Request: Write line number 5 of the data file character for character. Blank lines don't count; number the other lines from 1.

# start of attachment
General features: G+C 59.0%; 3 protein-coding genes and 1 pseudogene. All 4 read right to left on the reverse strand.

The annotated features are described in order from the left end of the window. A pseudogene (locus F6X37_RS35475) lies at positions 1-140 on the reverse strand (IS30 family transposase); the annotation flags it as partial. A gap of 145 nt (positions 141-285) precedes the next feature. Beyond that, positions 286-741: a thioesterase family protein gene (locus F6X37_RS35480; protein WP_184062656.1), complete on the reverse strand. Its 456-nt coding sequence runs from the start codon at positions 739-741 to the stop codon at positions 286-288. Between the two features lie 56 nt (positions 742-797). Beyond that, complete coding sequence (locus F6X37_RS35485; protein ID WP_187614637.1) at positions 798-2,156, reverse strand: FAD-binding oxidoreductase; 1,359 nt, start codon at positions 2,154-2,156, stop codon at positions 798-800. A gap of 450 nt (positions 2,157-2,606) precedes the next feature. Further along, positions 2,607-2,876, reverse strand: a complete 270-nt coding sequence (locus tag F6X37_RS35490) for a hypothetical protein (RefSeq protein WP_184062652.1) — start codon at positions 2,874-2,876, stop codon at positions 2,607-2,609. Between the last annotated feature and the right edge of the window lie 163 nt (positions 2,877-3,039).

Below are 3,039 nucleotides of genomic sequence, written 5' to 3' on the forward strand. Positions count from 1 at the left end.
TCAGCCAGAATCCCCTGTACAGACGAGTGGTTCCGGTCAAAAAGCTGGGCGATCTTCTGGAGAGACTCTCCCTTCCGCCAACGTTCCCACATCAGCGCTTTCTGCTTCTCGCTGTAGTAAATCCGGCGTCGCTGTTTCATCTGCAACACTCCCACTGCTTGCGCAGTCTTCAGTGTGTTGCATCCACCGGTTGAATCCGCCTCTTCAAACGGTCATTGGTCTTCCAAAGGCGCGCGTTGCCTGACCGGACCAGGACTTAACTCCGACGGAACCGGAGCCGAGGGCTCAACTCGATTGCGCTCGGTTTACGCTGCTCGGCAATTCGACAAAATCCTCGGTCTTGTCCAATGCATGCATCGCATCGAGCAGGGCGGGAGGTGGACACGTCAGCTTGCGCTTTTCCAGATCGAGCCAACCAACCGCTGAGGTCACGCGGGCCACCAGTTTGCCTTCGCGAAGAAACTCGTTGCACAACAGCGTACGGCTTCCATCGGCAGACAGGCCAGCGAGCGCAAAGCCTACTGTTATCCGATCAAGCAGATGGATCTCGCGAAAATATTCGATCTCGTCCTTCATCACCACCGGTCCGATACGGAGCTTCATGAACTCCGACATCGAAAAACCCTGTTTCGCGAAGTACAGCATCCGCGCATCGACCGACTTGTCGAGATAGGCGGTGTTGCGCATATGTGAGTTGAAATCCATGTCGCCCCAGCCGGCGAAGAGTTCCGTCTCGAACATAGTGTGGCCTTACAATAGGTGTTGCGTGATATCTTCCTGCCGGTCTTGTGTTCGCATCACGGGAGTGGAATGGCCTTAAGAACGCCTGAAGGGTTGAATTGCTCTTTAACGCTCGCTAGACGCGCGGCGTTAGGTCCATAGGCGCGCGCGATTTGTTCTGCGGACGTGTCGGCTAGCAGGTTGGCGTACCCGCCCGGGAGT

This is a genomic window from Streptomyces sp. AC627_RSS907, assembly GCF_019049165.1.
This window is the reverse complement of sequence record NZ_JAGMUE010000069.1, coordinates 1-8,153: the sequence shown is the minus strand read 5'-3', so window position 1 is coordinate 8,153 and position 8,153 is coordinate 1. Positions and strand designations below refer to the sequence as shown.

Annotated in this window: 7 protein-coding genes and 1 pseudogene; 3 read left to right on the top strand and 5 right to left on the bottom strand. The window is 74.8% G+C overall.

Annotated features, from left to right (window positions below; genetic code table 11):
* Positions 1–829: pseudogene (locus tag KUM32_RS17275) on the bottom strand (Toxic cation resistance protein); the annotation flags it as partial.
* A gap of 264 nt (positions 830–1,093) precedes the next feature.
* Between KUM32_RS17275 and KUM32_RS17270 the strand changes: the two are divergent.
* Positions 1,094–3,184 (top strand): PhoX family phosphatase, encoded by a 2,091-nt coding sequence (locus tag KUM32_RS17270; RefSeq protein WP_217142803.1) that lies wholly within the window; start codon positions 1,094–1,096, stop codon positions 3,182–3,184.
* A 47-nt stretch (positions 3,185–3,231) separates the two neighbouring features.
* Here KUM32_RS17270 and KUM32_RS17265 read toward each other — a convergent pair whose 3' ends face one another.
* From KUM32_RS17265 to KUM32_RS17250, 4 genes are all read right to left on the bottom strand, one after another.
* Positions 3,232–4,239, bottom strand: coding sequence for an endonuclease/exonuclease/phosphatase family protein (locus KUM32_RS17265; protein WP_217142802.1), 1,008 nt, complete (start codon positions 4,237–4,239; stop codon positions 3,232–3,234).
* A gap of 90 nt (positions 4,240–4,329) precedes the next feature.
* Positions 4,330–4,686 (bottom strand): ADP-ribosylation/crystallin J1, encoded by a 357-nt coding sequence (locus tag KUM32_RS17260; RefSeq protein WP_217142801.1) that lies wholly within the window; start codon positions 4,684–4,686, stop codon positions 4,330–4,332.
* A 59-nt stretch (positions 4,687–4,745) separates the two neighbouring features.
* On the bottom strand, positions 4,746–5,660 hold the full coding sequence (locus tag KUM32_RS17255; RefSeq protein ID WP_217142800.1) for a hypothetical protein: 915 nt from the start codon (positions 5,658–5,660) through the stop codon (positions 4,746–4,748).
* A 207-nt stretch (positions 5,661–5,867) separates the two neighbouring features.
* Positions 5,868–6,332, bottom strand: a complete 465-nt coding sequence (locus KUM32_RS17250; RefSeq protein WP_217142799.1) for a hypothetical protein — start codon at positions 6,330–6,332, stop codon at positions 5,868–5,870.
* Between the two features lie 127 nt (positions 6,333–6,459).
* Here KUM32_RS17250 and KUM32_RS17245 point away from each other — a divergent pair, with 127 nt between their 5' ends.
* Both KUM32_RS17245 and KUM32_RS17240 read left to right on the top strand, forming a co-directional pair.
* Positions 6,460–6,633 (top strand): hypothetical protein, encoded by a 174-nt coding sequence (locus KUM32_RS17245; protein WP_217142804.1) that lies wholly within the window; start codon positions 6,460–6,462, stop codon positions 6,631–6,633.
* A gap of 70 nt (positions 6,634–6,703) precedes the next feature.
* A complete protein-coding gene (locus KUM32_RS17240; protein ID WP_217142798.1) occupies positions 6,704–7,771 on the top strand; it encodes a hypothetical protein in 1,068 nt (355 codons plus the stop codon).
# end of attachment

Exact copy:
This is a genomic window from Streptomyces sp. AC627_RSS907, assembly GCF_019049165.1.